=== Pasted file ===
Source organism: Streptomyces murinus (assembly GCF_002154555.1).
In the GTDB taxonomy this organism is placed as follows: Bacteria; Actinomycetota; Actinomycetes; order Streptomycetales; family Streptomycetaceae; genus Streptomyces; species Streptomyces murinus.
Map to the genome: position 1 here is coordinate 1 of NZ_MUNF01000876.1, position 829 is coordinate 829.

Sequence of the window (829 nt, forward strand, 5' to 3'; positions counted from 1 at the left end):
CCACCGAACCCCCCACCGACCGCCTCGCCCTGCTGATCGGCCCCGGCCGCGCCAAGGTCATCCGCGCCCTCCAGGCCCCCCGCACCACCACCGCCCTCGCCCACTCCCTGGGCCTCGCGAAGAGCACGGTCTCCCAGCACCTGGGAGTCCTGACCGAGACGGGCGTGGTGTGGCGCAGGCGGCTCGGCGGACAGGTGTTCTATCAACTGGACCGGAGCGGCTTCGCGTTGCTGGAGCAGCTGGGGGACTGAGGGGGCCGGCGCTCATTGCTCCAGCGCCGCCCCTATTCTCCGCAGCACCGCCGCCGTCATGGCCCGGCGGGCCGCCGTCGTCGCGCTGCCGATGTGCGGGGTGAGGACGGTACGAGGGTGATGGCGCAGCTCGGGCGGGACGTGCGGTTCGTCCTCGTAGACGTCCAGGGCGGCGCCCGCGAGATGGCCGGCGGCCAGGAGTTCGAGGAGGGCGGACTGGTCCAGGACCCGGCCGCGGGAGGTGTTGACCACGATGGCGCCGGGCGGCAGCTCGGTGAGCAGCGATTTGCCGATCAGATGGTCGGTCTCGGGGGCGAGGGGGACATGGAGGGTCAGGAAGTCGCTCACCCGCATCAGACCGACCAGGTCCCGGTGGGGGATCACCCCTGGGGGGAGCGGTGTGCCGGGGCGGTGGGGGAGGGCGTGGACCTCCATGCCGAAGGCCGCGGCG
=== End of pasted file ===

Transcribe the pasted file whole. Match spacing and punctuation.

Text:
Source organism: Streptomyces murinus (assembly GCF_002154555.1).
In the GTDB taxonomy this organism is placed as follows: Bacteria; Actinomycetota; Actinomycetes; order Streptomycetales; family Streptomycetaceae; genus Streptomyces; species Streptomyces murinus.
Map to the genome: position 1 here is coordinate 1 of NZ_MUNF01000876.1, position 829 is coordinate 829.

Sequence of the window (829 nt, forward strand, 5' to 3'; positions counted from 1 at the left end):
CCACCGAACCCCCCACCGACCGCCTCGCCCTGCTGATCGGCCCCGGCCGCGCCAAGGTCATCCGCGCCCTCCAGGCCCCCCGCACCACCACCGCCCTCGCCCACTCCCTGGGCCTCGCGAAGAGCACGGTCTCCCAGCACCTGGGAGTCCTGACCGAGACGGGCGTGGTGTGGCGCAGGCGGCTCGGCGGACAGGTGTTCTATCAACTGGACCGGAGCGGCTTCGCGTTGCTGGAGCAGCTGGGGGACTGAGGGGGCCGGCGCTCATTGCTCCAGCGCCGCCCCTATTCTCCGCAGCACCGCCGCCGTCATGGCCCGGCGGGCCGCCGTCGTCGCGCTGCCGATGTGCGGGGTGAGGACGGTACGAGGGTGATGGCGCAGCTCGGGCGGGACGTGCGGTTCGTCCTCGTAGACGTCCAGGGCGGCGCCCGCGAGATGGCCGGCGGCCAGGAGTTCGAGGAGGGCGGACTGGTCCAGGACCCGGCCGCGGGAGGTGTTGACCACGATGGCGCCGGGCGGCAGCTCGGTGAGCAGCGATTTGCCGATCAGATGGTCGGTCTCGGGGGCGAGGGGGACATGGAGGGTCAGGAAGTCGCTCACCCGCATCAGACCGACCAGGTCCCGGTGGGGGATCACCCCTGGGGGGAGCGGTGTGCCGGGGCGGTGGGGGAGGGCGTGGACCTCCATGCCGAAGGCCGCGGCG